Die a simple poet

If you die , be simple poet.
Let the wild geese over-fly.

Now there is clear blue air
Whosoever you and I are.

These geese will fly home
And another night begins

And  sea will send waves
Over the wild geese’ cries

With turtles ever hopeful,
To lay their eggs on shore

And deaths come in waves
And go away into the past.

(Poet Mary Oliver dies at the age of 83)


January 9

January ninth was a beginning
That recurs till all my years die.

And each of my years, I will die
And each time I die is doorway

And each time I lie is doorway
And it is tubes and a loss of air

In spite of everything, because
A tube sticks out from a belly.

(On the birthday of my son who passed a year ago)

Coal poem

I have read a poem by coal,
That smelt my own memory

Of earthen stoves smoking,
As a lazy city opens its eyes.

The poem is spoke by coal,
From black coal to diamond,

A diamond for ever in fever
Or black coal to white fame,

Depending on who pays what
And how much per molecule.

A coal poem has a black skin
But is a diamond at sunshine,

Especially, if sun’s rays crash
On window glass in diamond.

(After reading a poem COAL by Audre Lorde)

Eye hole

His face is marble with a cold eye,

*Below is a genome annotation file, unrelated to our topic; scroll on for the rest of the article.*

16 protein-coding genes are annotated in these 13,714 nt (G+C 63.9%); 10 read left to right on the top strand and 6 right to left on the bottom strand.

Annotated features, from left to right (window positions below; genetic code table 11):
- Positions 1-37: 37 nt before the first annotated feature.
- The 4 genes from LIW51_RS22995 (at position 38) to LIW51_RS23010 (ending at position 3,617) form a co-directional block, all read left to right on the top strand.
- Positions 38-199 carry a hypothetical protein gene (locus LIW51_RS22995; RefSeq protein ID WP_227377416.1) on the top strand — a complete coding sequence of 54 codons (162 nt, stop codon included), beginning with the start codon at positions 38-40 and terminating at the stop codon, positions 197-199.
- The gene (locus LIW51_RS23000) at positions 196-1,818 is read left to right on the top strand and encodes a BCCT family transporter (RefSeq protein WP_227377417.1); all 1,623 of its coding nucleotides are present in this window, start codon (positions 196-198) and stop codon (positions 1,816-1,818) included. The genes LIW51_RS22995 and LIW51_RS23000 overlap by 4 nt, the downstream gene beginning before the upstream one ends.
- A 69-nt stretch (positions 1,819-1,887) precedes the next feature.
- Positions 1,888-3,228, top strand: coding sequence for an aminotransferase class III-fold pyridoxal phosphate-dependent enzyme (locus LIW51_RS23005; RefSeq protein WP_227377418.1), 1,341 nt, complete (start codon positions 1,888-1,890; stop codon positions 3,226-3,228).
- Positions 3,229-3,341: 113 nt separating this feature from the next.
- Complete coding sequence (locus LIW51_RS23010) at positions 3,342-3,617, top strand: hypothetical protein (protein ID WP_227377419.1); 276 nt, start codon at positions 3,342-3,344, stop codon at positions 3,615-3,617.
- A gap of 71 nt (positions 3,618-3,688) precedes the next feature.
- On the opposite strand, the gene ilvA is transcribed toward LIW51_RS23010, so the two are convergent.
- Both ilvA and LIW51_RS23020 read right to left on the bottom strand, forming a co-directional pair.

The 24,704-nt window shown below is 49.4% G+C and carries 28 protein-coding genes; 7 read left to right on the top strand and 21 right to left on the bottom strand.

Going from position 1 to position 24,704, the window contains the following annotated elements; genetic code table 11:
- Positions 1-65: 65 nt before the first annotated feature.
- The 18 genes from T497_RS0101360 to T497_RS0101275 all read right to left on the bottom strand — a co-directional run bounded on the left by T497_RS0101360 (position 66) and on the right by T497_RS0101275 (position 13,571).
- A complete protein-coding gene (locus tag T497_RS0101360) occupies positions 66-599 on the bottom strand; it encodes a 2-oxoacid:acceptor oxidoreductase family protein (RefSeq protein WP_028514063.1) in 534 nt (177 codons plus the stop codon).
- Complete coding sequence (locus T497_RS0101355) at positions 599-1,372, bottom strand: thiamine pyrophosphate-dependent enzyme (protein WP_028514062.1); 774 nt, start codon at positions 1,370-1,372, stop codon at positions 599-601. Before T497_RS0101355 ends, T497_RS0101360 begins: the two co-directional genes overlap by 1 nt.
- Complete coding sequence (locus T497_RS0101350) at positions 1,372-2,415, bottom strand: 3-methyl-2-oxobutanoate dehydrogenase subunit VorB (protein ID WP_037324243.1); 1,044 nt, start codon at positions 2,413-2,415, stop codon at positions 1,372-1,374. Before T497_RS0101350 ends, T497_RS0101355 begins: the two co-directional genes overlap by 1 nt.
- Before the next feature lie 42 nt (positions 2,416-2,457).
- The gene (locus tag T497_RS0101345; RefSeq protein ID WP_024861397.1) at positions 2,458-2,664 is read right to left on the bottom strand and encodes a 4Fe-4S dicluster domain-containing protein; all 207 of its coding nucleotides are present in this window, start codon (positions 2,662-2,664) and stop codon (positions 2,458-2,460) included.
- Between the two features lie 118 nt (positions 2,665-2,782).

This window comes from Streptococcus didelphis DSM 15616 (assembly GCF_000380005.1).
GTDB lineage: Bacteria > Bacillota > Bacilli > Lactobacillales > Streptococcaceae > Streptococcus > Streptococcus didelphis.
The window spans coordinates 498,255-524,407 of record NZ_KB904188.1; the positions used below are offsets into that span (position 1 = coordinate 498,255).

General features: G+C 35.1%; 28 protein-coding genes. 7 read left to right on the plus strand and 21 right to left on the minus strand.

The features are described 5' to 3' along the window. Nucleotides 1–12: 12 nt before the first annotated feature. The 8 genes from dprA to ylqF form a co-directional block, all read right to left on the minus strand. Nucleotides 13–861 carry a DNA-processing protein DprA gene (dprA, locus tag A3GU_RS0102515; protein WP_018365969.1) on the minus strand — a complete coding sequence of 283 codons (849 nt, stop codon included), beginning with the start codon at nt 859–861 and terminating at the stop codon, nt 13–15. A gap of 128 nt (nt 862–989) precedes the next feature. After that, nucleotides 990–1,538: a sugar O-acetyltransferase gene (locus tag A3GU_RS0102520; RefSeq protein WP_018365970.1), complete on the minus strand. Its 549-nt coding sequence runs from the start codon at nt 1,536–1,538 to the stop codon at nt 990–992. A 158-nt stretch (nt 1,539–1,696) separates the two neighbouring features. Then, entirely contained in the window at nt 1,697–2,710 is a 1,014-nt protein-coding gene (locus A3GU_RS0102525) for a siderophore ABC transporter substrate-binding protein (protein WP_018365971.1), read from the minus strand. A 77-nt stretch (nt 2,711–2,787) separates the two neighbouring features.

Glaciated by the old age waterfall.

Wife’s eyes too are turned glacial,
By a winter’s fog, biting old body.

It is foggy at night in uncle’s eyes.
Wife eye has spread fog to world

From her cornea with  dark hole,
We have to find a dead eye to fill.

Come after six months for review.
He  says we will, if eyes are alive.

Slow dreams

They talk in slow dreams on river
As the boatman shouts at evening

And shadows play in the banyan.
They forget the banyan is  dream

And men shuffle about in dream
And boats bloat on river’s dream.

They forget theirs is asexual god
Dreaming as stone in a sanctum.

They forget they are but fragment
From a mother whose wholeness

Was lost to a fragmented memory
And only a cold river remembers.


She was chit of a girl, in pigtails,
With school bag on shirt’s back,

Her girl eyes underlined in black.
Her bag had poems to memorize

To recite in class between chairs,
Small hands tucked on her chest.

From chit she grew up to a book.
She no more spoke others’ verse.

She had many poems in her skull.
Muse tousled her hair with wind.

(Tribute to poet Meena Alaxander (1951-2018) , who passed a few days ago)